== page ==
Money laundering is something which most of us think is carried out in the seedy world of drug barons and terrorist organisations. You are right, but it is much more widespread than that. Way back in 1996, the International Monetary Fund stated that between two and five per cent of the world’s economy involved money which had gone through the laundering process. It is almost impossible to put an accurate figure on money laundering due to its secrecy and complexity, but it is known to be in the billions of US dollars. This is a scary statistic and proves that there is much to be done to try and identify and counteract this international dilemma. This is where the anti money laundering regulations come into practice.
What actually is money laundering?
Money laundering is a generic term to describe what happens when criminals wish to change ‘dirty’ money from their criminal activities into ‘clean’ money that they can use legitimately. This is done through ‘washing’ the proceeds through a bona fide institution, thus disguising where the funds originated and making the money ‘clean’ again. This laundering is often carried out through financial organisations, often unintentionally. The very nature of the products and services carried out by these establishments make them susceptible and open to these crooks and their ill-gotten gains.
The process can be and has become increasingly complex and sophisticated over the years as technology has developed. However, it is basically carried out in three stages:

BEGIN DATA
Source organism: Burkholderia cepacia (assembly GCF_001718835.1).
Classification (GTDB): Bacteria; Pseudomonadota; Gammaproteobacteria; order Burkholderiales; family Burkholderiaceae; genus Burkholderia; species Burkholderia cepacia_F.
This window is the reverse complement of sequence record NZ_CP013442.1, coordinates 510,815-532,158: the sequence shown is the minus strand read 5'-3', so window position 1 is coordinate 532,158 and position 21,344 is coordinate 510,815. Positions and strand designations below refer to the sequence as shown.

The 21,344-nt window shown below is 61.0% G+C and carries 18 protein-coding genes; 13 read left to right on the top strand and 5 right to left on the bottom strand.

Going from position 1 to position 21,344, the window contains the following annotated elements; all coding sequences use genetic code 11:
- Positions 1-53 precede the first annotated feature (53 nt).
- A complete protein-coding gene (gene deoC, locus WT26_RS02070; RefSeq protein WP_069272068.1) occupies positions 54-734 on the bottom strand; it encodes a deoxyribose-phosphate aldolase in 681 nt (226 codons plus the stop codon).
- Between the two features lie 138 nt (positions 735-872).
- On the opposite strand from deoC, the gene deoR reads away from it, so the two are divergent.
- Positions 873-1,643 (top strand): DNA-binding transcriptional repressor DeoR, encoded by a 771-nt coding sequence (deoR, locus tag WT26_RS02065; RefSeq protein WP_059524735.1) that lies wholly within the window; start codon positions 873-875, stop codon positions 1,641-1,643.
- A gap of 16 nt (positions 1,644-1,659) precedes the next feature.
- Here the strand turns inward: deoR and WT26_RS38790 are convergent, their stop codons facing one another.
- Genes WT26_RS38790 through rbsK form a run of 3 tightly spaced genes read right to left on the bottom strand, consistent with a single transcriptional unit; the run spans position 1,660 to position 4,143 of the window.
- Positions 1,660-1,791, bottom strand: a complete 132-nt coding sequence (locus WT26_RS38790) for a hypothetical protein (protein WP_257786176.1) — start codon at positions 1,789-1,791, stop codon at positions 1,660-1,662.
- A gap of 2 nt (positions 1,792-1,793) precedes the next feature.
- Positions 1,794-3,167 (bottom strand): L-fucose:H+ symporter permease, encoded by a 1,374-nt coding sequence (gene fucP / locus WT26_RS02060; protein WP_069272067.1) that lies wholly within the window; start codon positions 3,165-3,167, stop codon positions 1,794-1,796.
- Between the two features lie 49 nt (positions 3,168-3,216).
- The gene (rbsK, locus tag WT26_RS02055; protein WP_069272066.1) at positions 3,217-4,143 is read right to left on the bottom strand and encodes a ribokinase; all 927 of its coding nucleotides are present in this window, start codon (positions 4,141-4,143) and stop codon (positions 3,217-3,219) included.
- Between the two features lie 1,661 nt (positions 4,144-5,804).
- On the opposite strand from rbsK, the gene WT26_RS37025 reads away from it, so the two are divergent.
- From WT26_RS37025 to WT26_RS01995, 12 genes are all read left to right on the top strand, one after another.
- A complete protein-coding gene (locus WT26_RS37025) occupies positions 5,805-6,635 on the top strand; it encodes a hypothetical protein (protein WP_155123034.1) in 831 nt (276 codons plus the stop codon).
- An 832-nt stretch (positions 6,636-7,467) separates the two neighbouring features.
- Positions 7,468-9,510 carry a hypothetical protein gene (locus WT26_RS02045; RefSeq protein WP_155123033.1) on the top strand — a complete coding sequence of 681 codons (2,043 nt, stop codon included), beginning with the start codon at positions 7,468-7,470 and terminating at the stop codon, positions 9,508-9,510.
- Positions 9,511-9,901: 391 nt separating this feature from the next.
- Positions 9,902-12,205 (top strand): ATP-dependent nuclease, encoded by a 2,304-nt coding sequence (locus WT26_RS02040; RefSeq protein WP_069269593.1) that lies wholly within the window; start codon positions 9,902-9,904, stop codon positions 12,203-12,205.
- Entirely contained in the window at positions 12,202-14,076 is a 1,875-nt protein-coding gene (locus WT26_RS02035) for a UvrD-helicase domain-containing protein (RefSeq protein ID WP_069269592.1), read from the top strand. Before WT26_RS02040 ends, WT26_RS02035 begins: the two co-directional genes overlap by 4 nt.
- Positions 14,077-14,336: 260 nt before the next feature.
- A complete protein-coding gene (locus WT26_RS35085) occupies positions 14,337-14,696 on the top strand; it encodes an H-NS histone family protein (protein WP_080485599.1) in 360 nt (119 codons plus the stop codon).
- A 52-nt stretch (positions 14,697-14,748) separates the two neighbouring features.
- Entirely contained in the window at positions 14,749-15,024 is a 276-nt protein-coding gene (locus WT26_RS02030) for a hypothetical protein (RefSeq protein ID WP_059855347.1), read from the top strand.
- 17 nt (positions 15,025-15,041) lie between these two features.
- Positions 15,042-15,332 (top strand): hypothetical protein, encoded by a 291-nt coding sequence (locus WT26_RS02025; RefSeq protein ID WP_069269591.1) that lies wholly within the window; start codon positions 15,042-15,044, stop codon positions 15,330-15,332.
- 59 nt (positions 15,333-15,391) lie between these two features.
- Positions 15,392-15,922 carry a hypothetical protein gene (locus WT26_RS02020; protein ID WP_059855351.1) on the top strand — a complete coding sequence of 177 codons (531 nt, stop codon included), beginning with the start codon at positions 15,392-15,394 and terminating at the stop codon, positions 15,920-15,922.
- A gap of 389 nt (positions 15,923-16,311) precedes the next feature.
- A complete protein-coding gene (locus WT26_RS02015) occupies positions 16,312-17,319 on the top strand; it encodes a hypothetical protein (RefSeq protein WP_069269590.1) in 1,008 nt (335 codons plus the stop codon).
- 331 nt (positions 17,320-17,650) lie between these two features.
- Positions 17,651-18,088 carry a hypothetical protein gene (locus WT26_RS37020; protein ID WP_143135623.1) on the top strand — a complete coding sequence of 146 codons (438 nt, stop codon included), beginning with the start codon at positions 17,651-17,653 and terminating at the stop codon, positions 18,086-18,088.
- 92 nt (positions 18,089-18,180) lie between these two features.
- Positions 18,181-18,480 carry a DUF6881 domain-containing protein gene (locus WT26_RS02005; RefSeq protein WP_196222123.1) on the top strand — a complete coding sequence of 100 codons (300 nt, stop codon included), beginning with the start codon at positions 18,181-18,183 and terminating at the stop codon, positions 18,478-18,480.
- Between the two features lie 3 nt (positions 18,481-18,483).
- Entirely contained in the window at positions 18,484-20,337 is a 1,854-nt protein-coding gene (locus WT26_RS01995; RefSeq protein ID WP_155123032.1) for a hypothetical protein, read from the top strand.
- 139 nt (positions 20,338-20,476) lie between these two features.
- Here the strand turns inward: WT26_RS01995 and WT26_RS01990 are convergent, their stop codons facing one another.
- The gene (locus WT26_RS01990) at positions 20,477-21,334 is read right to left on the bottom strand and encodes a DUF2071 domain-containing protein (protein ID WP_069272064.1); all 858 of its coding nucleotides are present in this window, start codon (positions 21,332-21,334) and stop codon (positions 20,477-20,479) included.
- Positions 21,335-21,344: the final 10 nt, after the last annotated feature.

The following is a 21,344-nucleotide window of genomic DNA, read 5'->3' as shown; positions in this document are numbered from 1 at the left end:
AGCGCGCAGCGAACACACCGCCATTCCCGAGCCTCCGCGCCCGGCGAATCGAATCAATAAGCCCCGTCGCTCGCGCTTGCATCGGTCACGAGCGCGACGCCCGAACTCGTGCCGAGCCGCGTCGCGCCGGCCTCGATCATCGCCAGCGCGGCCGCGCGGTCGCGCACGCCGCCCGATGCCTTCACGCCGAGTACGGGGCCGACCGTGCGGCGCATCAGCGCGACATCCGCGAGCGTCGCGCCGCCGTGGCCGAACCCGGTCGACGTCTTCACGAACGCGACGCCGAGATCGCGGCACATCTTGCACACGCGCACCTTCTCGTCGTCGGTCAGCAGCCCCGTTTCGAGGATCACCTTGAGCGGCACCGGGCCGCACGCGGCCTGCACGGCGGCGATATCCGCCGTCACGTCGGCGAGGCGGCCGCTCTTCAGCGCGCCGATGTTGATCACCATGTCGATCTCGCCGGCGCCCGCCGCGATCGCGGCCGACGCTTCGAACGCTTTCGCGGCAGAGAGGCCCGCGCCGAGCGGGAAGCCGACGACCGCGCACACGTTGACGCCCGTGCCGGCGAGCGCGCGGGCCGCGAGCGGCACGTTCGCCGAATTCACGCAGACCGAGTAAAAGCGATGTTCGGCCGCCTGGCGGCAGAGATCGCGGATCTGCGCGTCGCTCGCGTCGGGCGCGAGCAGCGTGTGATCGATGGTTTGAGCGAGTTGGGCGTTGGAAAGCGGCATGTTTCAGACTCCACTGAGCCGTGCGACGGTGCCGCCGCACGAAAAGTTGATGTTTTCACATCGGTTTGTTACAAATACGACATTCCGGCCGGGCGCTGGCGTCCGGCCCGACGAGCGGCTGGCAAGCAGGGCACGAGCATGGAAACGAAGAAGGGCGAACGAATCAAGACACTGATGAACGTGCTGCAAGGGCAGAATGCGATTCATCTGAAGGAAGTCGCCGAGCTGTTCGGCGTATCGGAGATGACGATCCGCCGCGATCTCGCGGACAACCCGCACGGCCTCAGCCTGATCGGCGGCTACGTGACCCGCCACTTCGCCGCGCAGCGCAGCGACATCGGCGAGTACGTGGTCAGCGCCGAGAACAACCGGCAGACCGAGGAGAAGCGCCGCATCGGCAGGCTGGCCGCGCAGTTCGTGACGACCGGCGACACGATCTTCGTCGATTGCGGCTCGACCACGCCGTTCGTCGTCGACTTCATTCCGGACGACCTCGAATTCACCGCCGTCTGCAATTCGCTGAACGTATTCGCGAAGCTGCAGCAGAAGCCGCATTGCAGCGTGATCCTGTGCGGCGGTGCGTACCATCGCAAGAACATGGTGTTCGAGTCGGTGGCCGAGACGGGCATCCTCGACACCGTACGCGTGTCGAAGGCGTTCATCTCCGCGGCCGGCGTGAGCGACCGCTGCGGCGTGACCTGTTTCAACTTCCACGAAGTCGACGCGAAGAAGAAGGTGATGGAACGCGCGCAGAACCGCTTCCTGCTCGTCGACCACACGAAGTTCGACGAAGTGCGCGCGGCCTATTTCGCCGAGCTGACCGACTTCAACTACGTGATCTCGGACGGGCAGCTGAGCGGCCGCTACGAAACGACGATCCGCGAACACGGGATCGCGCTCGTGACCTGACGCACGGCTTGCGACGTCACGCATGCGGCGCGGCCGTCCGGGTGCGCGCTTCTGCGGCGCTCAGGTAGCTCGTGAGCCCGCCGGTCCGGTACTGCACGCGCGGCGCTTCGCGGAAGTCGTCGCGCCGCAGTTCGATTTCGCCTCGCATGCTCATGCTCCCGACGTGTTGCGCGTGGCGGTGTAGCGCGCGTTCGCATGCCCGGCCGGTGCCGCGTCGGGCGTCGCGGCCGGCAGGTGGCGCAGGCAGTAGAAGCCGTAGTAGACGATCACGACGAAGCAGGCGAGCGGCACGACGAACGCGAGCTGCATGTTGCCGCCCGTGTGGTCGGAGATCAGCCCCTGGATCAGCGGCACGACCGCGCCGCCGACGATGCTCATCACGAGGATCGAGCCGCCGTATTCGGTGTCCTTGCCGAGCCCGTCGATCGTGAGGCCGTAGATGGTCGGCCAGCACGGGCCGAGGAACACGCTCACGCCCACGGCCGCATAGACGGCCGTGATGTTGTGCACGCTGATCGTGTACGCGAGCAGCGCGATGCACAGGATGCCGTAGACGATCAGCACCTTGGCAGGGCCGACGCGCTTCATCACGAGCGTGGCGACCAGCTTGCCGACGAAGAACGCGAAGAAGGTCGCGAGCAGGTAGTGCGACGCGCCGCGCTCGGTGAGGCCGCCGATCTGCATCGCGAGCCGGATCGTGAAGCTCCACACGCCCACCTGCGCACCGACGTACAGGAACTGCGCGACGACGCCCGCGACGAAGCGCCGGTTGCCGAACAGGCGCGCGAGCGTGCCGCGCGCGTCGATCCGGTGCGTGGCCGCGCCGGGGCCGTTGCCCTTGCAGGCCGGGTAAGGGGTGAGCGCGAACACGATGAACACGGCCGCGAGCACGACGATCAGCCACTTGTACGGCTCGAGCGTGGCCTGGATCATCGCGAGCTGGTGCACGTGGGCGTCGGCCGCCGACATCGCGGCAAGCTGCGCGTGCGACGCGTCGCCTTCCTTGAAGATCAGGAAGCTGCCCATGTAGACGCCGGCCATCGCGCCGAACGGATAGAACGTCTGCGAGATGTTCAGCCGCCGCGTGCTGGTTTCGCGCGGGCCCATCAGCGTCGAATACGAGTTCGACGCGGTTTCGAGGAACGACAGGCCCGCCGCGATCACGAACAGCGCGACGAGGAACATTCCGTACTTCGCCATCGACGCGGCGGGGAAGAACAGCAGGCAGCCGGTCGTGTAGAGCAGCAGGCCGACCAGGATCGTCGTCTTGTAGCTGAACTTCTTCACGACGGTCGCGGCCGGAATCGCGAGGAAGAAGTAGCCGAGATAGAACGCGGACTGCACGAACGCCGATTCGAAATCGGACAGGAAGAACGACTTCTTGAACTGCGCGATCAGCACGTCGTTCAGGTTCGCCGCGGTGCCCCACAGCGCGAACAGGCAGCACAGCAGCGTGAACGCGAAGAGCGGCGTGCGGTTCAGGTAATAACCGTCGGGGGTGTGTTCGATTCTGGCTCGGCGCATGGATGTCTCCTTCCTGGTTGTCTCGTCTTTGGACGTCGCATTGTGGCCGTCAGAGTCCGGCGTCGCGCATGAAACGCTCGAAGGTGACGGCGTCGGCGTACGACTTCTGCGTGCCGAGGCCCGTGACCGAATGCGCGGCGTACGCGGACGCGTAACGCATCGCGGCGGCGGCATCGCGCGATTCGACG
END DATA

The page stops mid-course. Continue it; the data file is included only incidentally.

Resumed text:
- Placement – when the proceeds from criminal activity are passed into the financial system
- Layering – the fundamental phase when the funds are ‘washed’ to conceal the real ownership and how and where they were ‘earned’
- Integration – when the laundered resources are returned to the economy as ‘clean’ money.
Where does money come from to be laundered?
‘Dirty’ money is generated and laundered all over the world, and is not always ‘washed’ in the same country of origin. The source of most of the money laundered is not surprising. Illegal operations such as terrorist funding, drug trafficking, arms smuggling, prostitution, fraud, robbery and bribery and corruption comprise the vast majority of laundered money.
How is the UK tackling money laundering?
The government has brought in Money Laundering Regulations to help fight serious and organised crime. The aim is to deter and disturb financial money laundering and reduce the incidences of the use of legitimate businesses (usually financial institutions) to cleanse money, either deliberately or innocently.
Companies such as Money Laundering Compliance Limited offer support to businesses under the auspices of anti money laundering regulations. They offer a range of services such as customer verification, training, consultancy and publications to help them identify, prevent and manage attempts to involve their businesses in possible money laundering and compliance matters. The organisation is a member of the Business Tax Centre (BTC) group of companies and is managed by a team of highly qualified Accountancy, Business Law and Money Laundering Compliance professionals. BTC itself is allied to the International Compliance Association, run by the British Bankers Association who participated in the Joint Money Laundering Steering Group.